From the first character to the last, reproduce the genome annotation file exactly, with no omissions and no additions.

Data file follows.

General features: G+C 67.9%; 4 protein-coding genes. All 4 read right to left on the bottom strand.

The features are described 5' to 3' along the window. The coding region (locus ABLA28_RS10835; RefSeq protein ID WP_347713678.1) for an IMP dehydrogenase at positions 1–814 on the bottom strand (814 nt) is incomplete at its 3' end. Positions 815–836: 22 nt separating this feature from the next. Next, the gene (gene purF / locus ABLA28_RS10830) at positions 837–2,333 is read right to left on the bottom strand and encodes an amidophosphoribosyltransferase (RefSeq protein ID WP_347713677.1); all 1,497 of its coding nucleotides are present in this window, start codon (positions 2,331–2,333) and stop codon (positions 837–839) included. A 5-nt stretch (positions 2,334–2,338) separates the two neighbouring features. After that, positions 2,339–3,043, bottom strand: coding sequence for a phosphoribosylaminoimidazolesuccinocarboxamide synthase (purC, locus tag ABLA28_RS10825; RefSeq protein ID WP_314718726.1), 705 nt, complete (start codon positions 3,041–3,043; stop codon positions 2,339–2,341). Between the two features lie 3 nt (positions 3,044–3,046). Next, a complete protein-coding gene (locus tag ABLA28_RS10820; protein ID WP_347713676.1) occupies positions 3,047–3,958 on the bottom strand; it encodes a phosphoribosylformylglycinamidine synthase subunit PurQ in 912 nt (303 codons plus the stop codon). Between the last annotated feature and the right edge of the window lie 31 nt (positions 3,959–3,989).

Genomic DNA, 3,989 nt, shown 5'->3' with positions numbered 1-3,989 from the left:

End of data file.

General features: G+C 67.9%; 4 protein-coding genes. All 4 read right to left on the bottom strand.

The features are described 5' to 3' along the window. The coding region (locus ABLA28_RS10835; RefSeq protein ID WP_347713678.1) for an IMP dehydrogenase at positions 1–814 on the bottom strand (814 nt) is incomplete at its 3' end. Positions 815–836: 22 nt separating this feature from the next. Next, the gene (gene purF / locus ABLA28_RS10830) at positions 837–2,333 is read right to left on the bottom strand and encodes an amidophosphoribosyltransferase (RefSeq protein ID WP_347713677.1); all 1,497 of its coding nucleotides are present in this window, start codon (positions 2,331–2,333) and stop codon (positions 837–839) included. A 5-nt stretch (positions 2,334–2,338) separates the two neighbouring features. After that, positions 2,339–3,043, bottom strand: coding sequence for a phosphoribosylaminoimidazolesuccinocarboxamide synthase (purC, locus tag ABLA28_RS10825; RefSeq protein ID WP_314718726.1), 705 nt, complete (start codon positions 3,041–3,043; stop codon positions 2,339–2,341). Between the two features lie 3 nt (positions 3,044–3,046). Next, a complete protein-coding gene (locus tag ABLA28_RS10820; protein ID WP_347713676.1) occupies positions 3,047–3,958 on the bottom strand; it encodes a phosphoribosylformylglycinamidine synthase subunit PurQ in 912 nt (303 codons plus the stop codon). Between the last annotated feature and the right edge of the window lie 31 nt (positions 3,959–3,989).

Genomic DNA, 3,989 nt, shown 5'->3' with positions numbered 1-3,989 from the left: